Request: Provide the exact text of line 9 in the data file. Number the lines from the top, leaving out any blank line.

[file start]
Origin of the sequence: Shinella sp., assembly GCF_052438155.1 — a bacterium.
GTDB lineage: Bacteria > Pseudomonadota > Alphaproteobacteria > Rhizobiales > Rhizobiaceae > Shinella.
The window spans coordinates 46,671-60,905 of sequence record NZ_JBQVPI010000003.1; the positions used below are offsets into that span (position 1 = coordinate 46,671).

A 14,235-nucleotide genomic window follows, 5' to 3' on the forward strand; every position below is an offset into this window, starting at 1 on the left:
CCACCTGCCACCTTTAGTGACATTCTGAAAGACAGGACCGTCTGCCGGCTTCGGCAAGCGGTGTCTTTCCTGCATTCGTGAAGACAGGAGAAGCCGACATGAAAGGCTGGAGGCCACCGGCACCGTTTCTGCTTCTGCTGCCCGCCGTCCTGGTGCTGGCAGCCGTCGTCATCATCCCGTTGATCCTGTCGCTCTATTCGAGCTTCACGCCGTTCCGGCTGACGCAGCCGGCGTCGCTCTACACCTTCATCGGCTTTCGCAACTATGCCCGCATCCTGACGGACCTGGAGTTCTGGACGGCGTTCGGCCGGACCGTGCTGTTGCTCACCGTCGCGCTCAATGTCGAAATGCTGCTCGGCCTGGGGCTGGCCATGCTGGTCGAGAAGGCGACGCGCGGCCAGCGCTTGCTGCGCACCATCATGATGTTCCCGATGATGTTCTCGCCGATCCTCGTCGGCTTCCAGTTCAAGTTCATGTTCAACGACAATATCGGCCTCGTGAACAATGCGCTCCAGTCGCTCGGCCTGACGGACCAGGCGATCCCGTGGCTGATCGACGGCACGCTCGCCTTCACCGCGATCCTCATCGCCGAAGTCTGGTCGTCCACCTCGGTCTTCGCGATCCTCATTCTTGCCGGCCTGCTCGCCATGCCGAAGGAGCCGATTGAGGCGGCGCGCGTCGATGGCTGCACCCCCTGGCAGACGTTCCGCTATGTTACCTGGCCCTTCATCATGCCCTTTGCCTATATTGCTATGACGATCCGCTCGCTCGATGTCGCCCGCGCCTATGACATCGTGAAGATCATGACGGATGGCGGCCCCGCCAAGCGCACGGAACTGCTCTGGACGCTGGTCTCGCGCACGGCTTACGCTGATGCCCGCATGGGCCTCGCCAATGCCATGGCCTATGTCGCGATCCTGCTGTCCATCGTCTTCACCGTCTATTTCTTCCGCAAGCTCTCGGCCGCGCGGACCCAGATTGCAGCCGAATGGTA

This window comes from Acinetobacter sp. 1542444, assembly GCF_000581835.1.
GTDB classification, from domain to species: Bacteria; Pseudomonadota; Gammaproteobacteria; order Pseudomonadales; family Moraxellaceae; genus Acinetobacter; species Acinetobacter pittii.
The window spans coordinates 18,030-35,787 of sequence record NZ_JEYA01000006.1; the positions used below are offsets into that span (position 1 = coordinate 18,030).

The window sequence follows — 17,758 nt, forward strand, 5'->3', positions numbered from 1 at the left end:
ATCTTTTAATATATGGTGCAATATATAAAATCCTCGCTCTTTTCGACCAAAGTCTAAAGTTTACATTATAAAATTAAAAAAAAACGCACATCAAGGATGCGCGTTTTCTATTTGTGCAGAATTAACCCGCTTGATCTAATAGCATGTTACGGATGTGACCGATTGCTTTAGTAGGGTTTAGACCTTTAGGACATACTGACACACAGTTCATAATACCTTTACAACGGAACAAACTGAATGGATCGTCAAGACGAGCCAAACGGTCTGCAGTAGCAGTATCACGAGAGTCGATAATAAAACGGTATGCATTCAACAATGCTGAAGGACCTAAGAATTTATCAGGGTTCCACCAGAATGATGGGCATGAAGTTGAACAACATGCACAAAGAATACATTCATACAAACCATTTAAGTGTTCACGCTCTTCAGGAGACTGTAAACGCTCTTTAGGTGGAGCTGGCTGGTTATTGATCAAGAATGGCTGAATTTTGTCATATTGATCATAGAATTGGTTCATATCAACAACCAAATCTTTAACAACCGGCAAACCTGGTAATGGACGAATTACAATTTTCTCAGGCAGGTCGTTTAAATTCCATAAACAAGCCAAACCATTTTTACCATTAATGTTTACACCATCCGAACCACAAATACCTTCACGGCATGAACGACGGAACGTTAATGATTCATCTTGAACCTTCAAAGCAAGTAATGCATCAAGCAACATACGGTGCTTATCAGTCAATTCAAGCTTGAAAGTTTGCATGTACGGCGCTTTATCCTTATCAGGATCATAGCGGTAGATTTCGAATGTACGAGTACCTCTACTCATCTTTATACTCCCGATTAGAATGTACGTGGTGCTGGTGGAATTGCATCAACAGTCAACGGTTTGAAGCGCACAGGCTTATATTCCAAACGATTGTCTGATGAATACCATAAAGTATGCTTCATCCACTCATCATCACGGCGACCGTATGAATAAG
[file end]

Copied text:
The window sequence follows — 17,758 nt, forward strand, 5'->3', positions numbered from 1 at the left end: